Requirements Management | By Kenneth Darter | minute read
"But is it feasible?" is a four-word question you should be asking at the beginning of any project. That's true whether you're renovating your basement or installing a new software system at a bank.
There are lots of projects worth doing - they will give you a return on investment, or they will improve the status quo. But if they're not feasible, then the decision-makers and the project manager should take a step back to reconsider whether it's right to proceed with the project at that point in time.
As the project manager, you must be ready with an answer when this question is asked. Knowing whether a project is feasible doesn't have a quick, off-the-cuff answer. Instead, it's something answered through careful consideration of key project elements - one that starts with an assessment.
The Initial Assessment
Initially, you need to perform a high-level assessment of the project to determine whether it's feasible. If it's not feasible or if the risk is too high, then the stakeholders may determine that it's not the right project to be executed at that point in time.
For you, as the project manager, to make this decision, the initial assessment should determine, at the very least, that three requirements are met:
- The resources will be available
- The organisation will fully support the project
- The timeline is achievable
With a thorough understanding that these three requirements can be met, management can make the decision to at least start down the road on the project.
Drilling Down Into Details
You've determined that the project is feasible at a high level. Now it's time to drill down into the details and determine exactly how the organisation and the project team will be able to meet the needs of the project.
At a high level, the resources were available. Now, as the project manager, you should be reviewing the required scope. You should be determining how many people are needed on the project team in various roles and what materials need to be obtained for the project.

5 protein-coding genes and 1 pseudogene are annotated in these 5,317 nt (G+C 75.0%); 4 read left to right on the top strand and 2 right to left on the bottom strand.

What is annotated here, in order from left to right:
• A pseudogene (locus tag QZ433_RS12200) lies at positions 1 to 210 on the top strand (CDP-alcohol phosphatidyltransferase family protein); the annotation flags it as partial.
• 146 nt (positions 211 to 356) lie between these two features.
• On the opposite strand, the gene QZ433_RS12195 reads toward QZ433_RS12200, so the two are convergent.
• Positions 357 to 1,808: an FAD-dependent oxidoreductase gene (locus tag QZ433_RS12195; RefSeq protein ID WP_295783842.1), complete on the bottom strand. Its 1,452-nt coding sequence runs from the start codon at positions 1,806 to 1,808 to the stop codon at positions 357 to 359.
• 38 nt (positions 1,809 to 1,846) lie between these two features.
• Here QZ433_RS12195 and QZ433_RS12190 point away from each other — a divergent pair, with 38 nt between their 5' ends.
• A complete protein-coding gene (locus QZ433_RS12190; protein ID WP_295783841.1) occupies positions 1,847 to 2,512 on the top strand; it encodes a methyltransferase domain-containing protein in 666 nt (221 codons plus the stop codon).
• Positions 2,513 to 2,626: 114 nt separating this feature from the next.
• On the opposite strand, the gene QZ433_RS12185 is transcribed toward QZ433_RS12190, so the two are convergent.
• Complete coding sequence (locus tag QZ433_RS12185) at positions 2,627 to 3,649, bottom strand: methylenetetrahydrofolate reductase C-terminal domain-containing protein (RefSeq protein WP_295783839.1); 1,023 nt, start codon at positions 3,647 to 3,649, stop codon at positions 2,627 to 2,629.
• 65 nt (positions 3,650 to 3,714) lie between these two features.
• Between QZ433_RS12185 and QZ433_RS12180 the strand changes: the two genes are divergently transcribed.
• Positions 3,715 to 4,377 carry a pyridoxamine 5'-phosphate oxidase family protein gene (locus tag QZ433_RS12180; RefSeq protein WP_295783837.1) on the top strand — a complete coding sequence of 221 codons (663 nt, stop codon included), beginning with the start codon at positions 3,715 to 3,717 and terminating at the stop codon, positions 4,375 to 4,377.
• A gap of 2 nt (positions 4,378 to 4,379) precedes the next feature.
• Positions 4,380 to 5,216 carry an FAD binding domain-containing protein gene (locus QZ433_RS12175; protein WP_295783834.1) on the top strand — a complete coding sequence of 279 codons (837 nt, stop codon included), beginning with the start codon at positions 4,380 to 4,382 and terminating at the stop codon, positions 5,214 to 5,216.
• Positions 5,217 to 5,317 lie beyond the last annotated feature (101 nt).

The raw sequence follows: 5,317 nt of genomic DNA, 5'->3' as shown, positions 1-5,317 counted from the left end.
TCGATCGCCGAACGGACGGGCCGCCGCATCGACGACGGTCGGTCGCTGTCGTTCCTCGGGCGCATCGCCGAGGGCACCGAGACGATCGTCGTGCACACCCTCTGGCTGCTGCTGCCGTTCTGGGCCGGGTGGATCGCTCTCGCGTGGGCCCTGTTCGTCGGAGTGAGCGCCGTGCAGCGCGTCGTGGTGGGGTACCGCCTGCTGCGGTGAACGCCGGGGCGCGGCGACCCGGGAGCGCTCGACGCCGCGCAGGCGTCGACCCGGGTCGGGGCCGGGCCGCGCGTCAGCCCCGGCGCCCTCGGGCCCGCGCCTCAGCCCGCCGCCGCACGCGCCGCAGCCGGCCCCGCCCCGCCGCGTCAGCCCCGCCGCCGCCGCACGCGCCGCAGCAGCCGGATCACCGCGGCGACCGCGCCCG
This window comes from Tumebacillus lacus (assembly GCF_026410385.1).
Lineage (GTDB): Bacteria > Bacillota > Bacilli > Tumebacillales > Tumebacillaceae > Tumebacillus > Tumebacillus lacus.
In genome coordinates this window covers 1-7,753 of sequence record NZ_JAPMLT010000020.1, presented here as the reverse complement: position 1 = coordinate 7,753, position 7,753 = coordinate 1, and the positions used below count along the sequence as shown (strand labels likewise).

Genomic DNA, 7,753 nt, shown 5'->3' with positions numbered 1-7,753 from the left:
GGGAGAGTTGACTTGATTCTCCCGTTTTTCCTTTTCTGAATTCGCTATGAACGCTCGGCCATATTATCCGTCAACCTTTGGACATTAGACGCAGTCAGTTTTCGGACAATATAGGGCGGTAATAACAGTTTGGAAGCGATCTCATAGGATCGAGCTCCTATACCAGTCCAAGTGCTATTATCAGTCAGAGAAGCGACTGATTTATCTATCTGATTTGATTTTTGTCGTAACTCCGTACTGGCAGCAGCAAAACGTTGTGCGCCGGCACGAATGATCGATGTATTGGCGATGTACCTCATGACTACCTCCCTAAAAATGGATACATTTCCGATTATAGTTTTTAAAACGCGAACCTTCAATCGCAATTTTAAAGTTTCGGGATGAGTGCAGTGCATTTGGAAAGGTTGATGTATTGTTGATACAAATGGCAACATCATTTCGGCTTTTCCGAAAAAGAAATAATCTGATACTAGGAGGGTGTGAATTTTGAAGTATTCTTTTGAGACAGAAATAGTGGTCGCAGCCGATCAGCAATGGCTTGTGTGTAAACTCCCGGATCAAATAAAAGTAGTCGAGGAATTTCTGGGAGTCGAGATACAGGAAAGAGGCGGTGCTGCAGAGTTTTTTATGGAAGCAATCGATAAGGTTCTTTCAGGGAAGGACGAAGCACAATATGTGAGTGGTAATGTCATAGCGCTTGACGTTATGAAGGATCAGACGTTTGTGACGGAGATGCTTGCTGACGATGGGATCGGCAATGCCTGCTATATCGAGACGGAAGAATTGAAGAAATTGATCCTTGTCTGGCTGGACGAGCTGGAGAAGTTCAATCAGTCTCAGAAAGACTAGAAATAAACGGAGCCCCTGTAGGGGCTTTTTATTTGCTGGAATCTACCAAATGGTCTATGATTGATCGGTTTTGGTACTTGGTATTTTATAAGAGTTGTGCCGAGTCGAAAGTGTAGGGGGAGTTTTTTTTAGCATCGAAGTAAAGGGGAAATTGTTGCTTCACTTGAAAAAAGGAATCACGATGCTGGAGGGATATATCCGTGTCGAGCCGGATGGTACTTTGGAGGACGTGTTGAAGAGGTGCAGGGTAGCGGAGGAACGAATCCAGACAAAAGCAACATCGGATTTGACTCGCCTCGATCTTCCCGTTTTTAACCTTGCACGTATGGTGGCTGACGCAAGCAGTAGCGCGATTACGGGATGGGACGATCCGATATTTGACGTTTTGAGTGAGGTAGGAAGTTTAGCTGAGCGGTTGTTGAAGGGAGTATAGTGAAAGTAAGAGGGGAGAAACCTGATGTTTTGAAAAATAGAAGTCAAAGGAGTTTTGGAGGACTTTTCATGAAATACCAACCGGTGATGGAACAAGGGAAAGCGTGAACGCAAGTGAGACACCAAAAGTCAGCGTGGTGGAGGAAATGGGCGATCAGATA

Also at a high level, the organisation supports the project (or you wouldn't even get this far). But how much risk contingency can the organisation handle? How much is the organisation willing to invest in the startup so that the project can eventually bring a return on investment?
Finally, the high-level schedule shows milestones and an outline of work. But when the detailed tasks and dependencies are created, does the schedule still show success within the allotted time?
These are all details you need to evaluate as quickly as possible. Then, as the project manager, you can be assured of success in the long run.
The people who will work on the project are the most valuable resource. The team should be evaluated to ensure that the right people are available at the right time. All other things being equal, it's the people on the team who will make a project successful. You can pour as many funds as you like into a project, but if the right people aren't available, the project will not be successful.
As you identify and tag the people to work on the project, you should be evaluating the team based on their individual roles and responsibilities to ensure there will be no issues with the assigned staffing during the project. You can have the best schedule in the world and plenty of money and materials, but if the team is not fully engaged and prepared to execute, the project will not be successful.
By working through this process, you can answer questions about project feasibility. When someone asks, "But is it feasible?" you can answer with a confident yes or no.